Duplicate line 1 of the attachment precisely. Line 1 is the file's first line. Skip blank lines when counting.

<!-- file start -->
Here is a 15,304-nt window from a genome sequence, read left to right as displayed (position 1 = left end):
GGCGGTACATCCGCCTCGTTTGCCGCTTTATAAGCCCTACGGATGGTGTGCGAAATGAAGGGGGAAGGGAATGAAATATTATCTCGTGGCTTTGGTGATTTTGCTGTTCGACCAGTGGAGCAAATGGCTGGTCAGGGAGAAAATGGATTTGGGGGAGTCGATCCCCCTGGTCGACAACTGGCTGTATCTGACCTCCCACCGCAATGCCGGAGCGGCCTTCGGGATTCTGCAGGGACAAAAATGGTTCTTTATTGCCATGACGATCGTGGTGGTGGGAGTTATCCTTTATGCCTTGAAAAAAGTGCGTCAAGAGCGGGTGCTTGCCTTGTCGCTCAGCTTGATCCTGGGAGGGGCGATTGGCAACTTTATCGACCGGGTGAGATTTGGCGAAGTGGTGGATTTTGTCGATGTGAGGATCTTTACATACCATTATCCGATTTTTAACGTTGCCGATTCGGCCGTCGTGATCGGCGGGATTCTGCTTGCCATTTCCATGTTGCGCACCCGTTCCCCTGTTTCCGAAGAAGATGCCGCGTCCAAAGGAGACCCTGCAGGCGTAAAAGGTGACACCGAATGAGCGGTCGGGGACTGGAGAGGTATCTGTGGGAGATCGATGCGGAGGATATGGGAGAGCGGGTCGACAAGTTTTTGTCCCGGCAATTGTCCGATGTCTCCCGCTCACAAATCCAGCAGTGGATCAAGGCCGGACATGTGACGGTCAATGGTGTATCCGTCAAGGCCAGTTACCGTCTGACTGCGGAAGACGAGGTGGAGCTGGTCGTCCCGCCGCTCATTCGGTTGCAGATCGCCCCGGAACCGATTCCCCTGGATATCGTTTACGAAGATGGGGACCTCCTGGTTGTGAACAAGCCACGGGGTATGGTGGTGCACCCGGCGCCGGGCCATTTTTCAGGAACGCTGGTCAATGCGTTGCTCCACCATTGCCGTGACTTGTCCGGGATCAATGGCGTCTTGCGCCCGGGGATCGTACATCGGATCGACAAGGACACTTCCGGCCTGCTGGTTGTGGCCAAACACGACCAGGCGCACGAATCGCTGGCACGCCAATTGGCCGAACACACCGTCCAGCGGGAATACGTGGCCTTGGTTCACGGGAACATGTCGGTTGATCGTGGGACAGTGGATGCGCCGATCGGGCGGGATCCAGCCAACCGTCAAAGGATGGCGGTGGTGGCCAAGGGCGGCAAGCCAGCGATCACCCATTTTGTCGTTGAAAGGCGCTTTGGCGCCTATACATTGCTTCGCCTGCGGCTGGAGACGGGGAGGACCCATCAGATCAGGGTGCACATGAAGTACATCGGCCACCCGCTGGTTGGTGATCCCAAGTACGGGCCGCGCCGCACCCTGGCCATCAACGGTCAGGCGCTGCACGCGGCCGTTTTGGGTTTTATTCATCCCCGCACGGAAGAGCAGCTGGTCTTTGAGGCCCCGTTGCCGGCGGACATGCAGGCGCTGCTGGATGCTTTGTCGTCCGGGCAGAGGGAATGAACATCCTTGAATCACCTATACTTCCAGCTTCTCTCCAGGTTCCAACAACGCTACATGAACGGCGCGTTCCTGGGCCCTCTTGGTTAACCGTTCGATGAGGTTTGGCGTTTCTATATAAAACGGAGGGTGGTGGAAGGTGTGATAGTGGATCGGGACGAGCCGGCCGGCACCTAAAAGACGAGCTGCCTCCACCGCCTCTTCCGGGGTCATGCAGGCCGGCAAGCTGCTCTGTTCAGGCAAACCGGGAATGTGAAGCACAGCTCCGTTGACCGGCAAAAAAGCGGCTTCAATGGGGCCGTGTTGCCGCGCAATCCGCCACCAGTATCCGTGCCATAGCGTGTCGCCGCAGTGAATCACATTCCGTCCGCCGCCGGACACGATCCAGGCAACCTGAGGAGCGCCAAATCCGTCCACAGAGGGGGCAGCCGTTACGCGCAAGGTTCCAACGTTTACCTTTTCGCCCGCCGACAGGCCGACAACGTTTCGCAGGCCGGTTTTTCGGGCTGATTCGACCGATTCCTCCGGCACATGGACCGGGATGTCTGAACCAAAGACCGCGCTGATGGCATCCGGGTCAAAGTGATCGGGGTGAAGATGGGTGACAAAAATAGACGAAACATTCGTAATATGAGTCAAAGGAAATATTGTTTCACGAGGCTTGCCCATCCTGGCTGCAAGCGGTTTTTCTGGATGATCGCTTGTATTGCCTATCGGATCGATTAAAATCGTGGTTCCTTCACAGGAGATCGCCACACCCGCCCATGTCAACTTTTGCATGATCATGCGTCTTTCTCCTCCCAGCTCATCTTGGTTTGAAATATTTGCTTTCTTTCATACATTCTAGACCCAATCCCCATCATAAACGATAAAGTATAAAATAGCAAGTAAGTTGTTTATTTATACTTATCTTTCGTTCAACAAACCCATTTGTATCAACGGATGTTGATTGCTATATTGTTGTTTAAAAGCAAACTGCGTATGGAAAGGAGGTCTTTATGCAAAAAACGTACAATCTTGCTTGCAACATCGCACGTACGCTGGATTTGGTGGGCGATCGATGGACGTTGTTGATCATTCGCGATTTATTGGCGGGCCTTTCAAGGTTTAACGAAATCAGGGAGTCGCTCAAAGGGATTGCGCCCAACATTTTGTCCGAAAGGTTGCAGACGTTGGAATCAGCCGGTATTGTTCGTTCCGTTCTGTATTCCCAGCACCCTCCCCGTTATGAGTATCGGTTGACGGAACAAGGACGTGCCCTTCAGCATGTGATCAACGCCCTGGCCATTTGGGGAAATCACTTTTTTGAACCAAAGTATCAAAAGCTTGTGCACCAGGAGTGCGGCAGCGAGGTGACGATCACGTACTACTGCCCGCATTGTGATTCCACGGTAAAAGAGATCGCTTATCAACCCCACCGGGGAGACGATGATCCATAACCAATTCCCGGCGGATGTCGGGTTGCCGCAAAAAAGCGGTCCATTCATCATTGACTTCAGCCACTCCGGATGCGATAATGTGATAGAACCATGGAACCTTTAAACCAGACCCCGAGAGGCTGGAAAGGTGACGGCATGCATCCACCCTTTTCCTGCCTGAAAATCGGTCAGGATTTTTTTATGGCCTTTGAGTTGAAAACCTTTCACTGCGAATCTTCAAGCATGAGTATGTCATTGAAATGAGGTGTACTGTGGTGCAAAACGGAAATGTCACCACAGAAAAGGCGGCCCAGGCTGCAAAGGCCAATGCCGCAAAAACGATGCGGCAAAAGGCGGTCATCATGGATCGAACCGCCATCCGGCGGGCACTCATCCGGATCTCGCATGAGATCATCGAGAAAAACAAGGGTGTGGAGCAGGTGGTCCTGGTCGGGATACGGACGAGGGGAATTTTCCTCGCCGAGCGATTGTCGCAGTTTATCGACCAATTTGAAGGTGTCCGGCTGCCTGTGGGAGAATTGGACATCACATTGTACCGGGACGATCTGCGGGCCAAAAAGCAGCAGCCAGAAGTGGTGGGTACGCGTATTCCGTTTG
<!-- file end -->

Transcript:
Here is a 15,304-nt window from a genome sequence, read left to right as displayed (position 1 = left end):